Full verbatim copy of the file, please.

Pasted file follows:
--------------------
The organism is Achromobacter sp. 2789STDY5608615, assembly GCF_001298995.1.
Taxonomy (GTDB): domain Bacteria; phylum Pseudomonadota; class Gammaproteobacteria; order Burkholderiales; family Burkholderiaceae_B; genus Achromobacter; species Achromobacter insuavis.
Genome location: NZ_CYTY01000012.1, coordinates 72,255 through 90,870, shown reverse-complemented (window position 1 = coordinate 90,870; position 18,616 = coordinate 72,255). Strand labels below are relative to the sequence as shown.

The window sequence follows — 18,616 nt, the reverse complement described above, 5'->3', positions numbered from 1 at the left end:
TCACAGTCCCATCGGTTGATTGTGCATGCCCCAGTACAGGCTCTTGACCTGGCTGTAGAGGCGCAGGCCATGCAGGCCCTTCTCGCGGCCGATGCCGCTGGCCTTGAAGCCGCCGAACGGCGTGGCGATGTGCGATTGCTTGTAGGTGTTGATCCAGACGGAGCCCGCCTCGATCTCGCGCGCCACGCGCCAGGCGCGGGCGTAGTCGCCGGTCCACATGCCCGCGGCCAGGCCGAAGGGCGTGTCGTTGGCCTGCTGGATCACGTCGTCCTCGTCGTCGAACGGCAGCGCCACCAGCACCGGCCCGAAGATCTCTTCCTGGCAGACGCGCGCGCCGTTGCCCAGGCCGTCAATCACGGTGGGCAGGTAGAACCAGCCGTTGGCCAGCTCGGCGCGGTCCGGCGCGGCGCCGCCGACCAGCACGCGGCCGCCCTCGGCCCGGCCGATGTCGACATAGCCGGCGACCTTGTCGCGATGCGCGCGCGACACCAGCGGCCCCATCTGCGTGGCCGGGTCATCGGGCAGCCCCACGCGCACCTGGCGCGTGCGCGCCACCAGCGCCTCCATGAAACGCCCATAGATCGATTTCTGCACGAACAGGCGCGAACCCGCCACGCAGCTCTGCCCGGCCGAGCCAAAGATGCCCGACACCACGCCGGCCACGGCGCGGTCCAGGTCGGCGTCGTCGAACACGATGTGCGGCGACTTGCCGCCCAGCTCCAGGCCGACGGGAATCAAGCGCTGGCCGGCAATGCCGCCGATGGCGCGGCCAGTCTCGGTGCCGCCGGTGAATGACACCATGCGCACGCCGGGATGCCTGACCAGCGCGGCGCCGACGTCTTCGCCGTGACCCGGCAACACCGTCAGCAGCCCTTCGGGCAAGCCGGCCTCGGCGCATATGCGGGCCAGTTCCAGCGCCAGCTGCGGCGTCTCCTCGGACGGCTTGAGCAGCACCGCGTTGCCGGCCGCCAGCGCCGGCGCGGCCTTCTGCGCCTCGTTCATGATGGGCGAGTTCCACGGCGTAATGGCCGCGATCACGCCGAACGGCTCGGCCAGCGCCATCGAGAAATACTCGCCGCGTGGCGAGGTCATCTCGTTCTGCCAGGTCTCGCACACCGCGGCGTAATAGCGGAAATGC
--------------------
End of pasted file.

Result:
The organism is Achromobacter sp. 2789STDY5608615, assembly GCF_001298995.1.
Taxonomy (GTDB): domain Bacteria; phylum Pseudomonadota; class Gammaproteobacteria; order Burkholderiales; family Burkholderiaceae_B; genus Achromobacter; species Achromobacter insuavis.
Genome location: NZ_CYTY01000012.1, coordinates 72,255 through 90,870, shown reverse-complemented (window position 1 = coordinate 90,870; position 18,616 = coordinate 72,255). Strand labels below are relative to the sequence as shown.

The window sequence follows — 18,616 nt, the reverse complement described above, 5'->3', positions numbered from 1 at the left end:
TCACAGTCCCATCGGTTGATTGTGCATGCCCCAGTACAGGCTCTTGACCTGGCTGTAGAGGCGCAGGCCATGCAGGCCCTTCTCGCGGCCGATGCCGCTGGCCTTGAAGCCGCCGAACGGCGTGGCGATGTGCGATTGCTTGTAGGTGTTGATCCAGACGGAGCCCGCCTCGATCTCGCGCGCCACGCGCCAGGCGCGGGCGTAGTCGCCGGTCCACATGCCCGCGGCCAGGCCGAAGGGCGTGTCGTTGGCCTGCTGGATCACGTCGTCCTCGTCGTCGAACGGCAGCGCCACCAGCACCGGCCCGAAGATCTCTTCCTGGCAGACGCGCGCGCCGTTGCCCAGGCCGTCAATCACGGTGGGCAGGTAGAACCAGCCGTTGGCCAGCTCGGCGCGGTCCGGCGCGGCGCCGCCGACCAGCACGCGGCCGCCCTCGGCCCGGCCGATGTCGACATAGCCGGCGACCTTGTCGCGATGCGCGCGCGACACCAGCGGCCCCATCTGCGTGGCCGGGTCATCGGGCAGCCCCACGCGCACCTGGCGCGTGCGCGCCACCAGCGCCTCCATGAAACGCCCATAGATCGATTTCTGCACGAACAGGCGCGAACCCGCCACGCAGCTCTGCCCGGCCGAGCCAAAGATGCCCGACACCACGCCGGCCACGGCGCGGTCCAGGTCGGCGTCGTCGAACACGATGTGCGGCGACTTGCCGCCCAGCTCCAGGCCGACGGGAATCAAGCGCTGGCCGGCAATGCCGCCGATGGCGCGGCCAGTCTCGGTGCCGCCGGTGAATGACACCATGCGCACGCCGGGATGCCTGACCAGCGCGGCGCCGACGTCTTCGCCGTGACCCGGCAACACCGTCAGCAGCCCTTCGGGCAAGCCGGCCTCGGCGCATATGCGGGCCAGTTCCAGCGCCAGCTGCGGCGTCTCCTCGGACGGCTTGAGCAGCACCGCGTTGCCGGCCGCCAGCGCCGGCGCGGCCTTCTGCGCCTCGTTCATGATGGGCGAGTTCCACGGCGTAATGGCCGCGATCACGCCGAACGGCTCGGCCAGCGCCATCGAGAAATACTCGCCGCGTGGCGAGGTCATCTCGTTCTGCCAGGTCTCGCACACCGCGGCGTAATAGCGGAAATGC